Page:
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3 Secrets Of A Successful Job Search

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When it comes to the job search, it's important to focus on ways to differentiate yourself from the competition rather than merely following the "rules." With possibly hundreds of other candidates vying for every open position, you need to demonstrate value (and get that phone ringing with interview offers) ASAP.

However, there is a right and a wrong way to go about doing this. During my career as a Certified Professional Resume Writer (CPRW), I've seen clients insert cartoons within their resumes, provide pages and pages of "supplementary notes" during an interview, and blow their chances through not following up. The list goes on and on...but you want to know what works, right?

Here are 3 strategies that have been shown to consistently garner results:

1) Make a Connection Before Submitting Anything

If your job search consists of merely applying to job postings, be prepared for a long wait. On the flip side, providing a resume to an established contact significantly increases your chances of landing an interview, even if the company's not presently hiring! This is the power of tapping into the hidden job market.

-Make a list of "ideal companies" you'd like to work for.

-Analyze their websites to discover contact information for HR Managers or others with similar titles. If you can't find it, reach out to a staff member in an unrelated area and (politely) ask them to provide it.

-Send an email to your HR contact that introduces yourself and highlights your passion for the company. Provide details on 3-4 areas you really excel in, but keep it brief. End it with a request for more information on the company. IMPORTANT: do not linger on the fact that you're looking for a job in this email. The goal is to start a dialogue.

-Continue dialogues with HR staff at your ideal companies. Find out as much information as you can and, when you feel comfortable, ask if you can send him or her your resume. Follow up in approximately 1 week's time.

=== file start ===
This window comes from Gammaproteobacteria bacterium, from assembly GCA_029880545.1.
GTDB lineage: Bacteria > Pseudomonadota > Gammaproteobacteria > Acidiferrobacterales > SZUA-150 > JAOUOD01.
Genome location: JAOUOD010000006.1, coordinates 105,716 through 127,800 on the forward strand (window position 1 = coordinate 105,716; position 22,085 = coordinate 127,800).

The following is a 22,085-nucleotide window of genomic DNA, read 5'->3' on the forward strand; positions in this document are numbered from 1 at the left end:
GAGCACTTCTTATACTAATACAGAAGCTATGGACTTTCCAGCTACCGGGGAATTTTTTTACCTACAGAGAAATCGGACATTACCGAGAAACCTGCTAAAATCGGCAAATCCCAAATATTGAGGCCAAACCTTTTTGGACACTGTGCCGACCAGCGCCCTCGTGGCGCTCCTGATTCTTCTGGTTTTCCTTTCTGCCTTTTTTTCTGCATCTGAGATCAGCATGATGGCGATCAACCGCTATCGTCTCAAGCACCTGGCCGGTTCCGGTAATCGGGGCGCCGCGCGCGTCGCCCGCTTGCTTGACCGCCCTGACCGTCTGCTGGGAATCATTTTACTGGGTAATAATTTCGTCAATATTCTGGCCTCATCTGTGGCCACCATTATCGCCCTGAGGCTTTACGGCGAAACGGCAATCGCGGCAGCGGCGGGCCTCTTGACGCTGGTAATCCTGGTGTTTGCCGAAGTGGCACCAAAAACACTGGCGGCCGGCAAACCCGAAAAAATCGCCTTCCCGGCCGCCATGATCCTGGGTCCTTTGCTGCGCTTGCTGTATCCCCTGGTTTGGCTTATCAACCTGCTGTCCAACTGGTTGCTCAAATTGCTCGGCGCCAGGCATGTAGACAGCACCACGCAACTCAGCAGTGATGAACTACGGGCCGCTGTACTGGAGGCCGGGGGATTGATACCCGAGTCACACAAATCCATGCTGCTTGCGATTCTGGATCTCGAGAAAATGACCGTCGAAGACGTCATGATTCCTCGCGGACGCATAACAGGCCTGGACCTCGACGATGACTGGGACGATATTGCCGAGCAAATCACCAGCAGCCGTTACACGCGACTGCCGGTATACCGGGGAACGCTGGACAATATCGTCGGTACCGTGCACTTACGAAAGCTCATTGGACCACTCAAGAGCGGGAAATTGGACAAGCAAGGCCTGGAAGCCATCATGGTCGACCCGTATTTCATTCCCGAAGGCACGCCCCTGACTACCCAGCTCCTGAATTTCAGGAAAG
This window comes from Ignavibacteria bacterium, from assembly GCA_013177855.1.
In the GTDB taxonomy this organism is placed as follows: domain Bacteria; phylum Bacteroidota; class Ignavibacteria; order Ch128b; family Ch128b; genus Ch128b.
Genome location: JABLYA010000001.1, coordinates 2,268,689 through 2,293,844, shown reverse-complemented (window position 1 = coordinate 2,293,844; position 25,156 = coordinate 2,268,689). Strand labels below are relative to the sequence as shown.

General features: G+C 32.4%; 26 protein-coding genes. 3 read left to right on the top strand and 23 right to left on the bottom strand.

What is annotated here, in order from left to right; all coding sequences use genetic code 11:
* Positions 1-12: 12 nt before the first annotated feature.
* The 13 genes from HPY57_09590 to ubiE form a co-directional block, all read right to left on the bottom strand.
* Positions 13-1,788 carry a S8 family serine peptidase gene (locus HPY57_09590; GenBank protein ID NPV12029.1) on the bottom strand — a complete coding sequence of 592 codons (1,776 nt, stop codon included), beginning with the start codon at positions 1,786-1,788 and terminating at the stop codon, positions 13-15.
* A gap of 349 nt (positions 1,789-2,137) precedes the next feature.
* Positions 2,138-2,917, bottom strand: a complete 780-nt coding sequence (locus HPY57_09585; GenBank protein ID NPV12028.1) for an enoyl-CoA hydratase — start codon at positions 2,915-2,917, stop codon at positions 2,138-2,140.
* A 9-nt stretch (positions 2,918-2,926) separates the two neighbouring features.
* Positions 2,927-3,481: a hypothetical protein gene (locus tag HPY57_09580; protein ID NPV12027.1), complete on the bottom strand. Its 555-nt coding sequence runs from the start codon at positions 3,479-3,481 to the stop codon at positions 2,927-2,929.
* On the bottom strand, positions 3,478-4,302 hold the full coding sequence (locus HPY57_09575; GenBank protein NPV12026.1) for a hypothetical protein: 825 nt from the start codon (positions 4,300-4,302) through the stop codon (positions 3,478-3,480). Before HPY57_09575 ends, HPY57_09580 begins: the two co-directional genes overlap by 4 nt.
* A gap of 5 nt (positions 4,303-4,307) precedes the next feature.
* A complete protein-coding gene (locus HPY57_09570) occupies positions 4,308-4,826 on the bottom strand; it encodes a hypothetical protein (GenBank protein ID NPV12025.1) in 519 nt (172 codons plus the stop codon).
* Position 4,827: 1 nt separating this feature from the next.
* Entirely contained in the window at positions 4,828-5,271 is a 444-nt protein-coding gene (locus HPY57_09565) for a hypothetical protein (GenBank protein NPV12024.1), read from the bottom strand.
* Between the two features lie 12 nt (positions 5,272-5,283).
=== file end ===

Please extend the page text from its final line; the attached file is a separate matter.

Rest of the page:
2) Great Resume Structure Equals Interview Success

What constitutes a great resume? A document that has a strong opening, a keyword section with in-demand terms and, most importantly, a work history section that separates job responsibilities from concrete successes. The latter, which are typically listed in bullets, should serve as a series of talking points during the interview, allowing you to expound upon those things you do best.

-In your resume, for every position listed within the past 10-12 years include a "Key Accomplishments" section that highlights successes. Keep these as quantifiable as possible.

-When asked about these positions during the interview, be sure to expand upon "Key Accomplishments" first. This ensures the focus will remain on positives.

3) A Thank You Letter Needs to Be Genuine

Yes, you should send a thank you letter following an interview. Just don't make the mistake of sending out something that reads like a form letter. Being brief, even if it's a letter that's only 2-3 lines long is perfectly acceptable as long as it's genuine. Hew to the following structure:

-Start with a sentence that has the words "thank you" somewhere within it.

-Expand upon a topic broached in the interview or provide information that might prove helpful to the interviewer.

-Exit succinctly.

Remember: a job search is a two-way street! Keep what sets you apart at the forefront of your mind, and never be afraid to shake things up in order to get where you need to go. I wish you the best of luck!

Anish Majumdar is a nationally recognized Certified Professional Resume Writer (CPRW) and founder of http://resumeorbit.com/. 95% of clients report a significant increase in interviews within 30 days and all work comes backed by a 110% Satisfaction Guarantee. Submit your resume for a free critique at http://resumeorbit.com/free_critique.php today!

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